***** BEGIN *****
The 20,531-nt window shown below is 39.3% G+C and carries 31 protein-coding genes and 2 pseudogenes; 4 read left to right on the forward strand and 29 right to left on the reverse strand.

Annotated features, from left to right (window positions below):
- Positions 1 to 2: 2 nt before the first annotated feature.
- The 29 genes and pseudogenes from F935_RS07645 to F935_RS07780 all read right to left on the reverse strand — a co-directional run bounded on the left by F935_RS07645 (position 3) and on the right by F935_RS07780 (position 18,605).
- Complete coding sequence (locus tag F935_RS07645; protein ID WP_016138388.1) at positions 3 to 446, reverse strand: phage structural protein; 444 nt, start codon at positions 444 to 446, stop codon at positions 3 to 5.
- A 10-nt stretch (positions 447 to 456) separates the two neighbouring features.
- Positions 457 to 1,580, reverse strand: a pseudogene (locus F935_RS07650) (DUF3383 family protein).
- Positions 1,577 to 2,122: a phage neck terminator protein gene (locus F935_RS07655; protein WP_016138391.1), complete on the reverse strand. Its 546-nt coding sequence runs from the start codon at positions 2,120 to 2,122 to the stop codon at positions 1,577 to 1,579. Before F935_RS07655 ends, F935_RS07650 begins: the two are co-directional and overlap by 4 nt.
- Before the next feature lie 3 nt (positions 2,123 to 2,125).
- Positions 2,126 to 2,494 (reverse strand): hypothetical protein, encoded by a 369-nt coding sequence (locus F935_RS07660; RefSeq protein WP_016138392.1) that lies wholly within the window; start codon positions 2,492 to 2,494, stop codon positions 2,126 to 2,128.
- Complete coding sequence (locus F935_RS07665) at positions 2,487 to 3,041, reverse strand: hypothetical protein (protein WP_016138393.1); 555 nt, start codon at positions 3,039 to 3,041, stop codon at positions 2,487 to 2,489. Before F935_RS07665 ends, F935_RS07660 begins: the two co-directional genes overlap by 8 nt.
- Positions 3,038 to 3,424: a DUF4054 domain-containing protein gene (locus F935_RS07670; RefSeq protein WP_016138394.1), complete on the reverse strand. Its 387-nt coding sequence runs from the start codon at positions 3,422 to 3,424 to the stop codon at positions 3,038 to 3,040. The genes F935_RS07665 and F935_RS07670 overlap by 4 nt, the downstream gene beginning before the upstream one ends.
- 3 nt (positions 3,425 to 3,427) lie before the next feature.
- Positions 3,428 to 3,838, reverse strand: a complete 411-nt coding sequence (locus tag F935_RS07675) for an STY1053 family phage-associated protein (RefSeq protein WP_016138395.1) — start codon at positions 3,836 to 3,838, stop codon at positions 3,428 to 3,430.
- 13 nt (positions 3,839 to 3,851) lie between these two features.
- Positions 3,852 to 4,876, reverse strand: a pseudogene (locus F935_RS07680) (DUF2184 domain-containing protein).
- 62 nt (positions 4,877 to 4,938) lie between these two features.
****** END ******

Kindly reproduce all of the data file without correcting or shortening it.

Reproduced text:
The 20,531-nt window shown below is 39.3% G+C and carries 31 protein-coding genes and 2 pseudogenes; 4 read left to right on the forward strand and 29 right to left on the reverse strand.

Annotated features, from left to right (window positions below):
- Positions 1 to 2: 2 nt before the first annotated feature.
- The 29 genes and pseudogenes from F935_RS07645 to F935_RS07780 all read right to left on the reverse strand — a co-directional run bounded on the left by F935_RS07645 (position 3) and on the right by F935_RS07780 (position 18,605).
- Complete coding sequence (locus tag F935_RS07645; protein ID WP_016138388.1) at positions 3 to 446, reverse strand: phage structural protein; 444 nt, start codon at positions 444 to 446, stop codon at positions 3 to 5.
- A 10-nt stretch (positions 447 to 456) separates the two neighbouring features.
- Positions 457 to 1,580, reverse strand: a pseudogene (locus F935_RS07650) (DUF3383 family protein).
- Positions 1,577 to 2,122: a phage neck terminator protein gene (locus F935_RS07655; protein WP_016138391.1), complete on the reverse strand. Its 546-nt coding sequence runs from the start codon at positions 2,120 to 2,122 to the stop codon at positions 1,577 to 1,579. Before F935_RS07655 ends, F935_RS07650 begins: the two are co-directional and overlap by 4 nt.
- Before the next feature lie 3 nt (positions 2,123 to 2,125).
- Positions 2,126 to 2,494 (reverse strand): hypothetical protein, encoded by a 369-nt coding sequence (locus F935_RS07660; RefSeq protein WP_016138392.1) that lies wholly within the window; start codon positions 2,492 to 2,494, stop codon positions 2,126 to 2,128.
- Complete coding sequence (locus F935_RS07665) at positions 2,487 to 3,041, reverse strand: hypothetical protein (protein WP_016138393.1); 555 nt, start codon at positions 3,039 to 3,041, stop codon at positions 2,487 to 2,489. Before F935_RS07665 ends, F935_RS07660 begins: the two co-directional genes overlap by 8 nt.
- Positions 3,038 to 3,424: a DUF4054 domain-containing protein gene (locus F935_RS07670; RefSeq protein WP_016138394.1), complete on the reverse strand. Its 387-nt coding sequence runs from the start codon at positions 3,422 to 3,424 to the stop codon at positions 3,038 to 3,040. The genes F935_RS07665 and F935_RS07670 overlap by 4 nt, the downstream gene beginning before the upstream one ends.
- 3 nt (positions 3,425 to 3,427) lie before the next feature.
- Positions 3,428 to 3,838, reverse strand: a complete 411-nt coding sequence (locus tag F935_RS07675) for an STY1053 family phage-associated protein (RefSeq protein WP_016138395.1) — start codon at positions 3,836 to 3,838, stop codon at positions 3,428 to 3,430.
- 13 nt (positions 3,839 to 3,851) lie between these two features.
- Positions 3,852 to 4,876, reverse strand: a pseudogene (locus F935_RS07680) (DUF2184 domain-containing protein).
- 62 nt (positions 4,877 to 4,938) lie between these two features.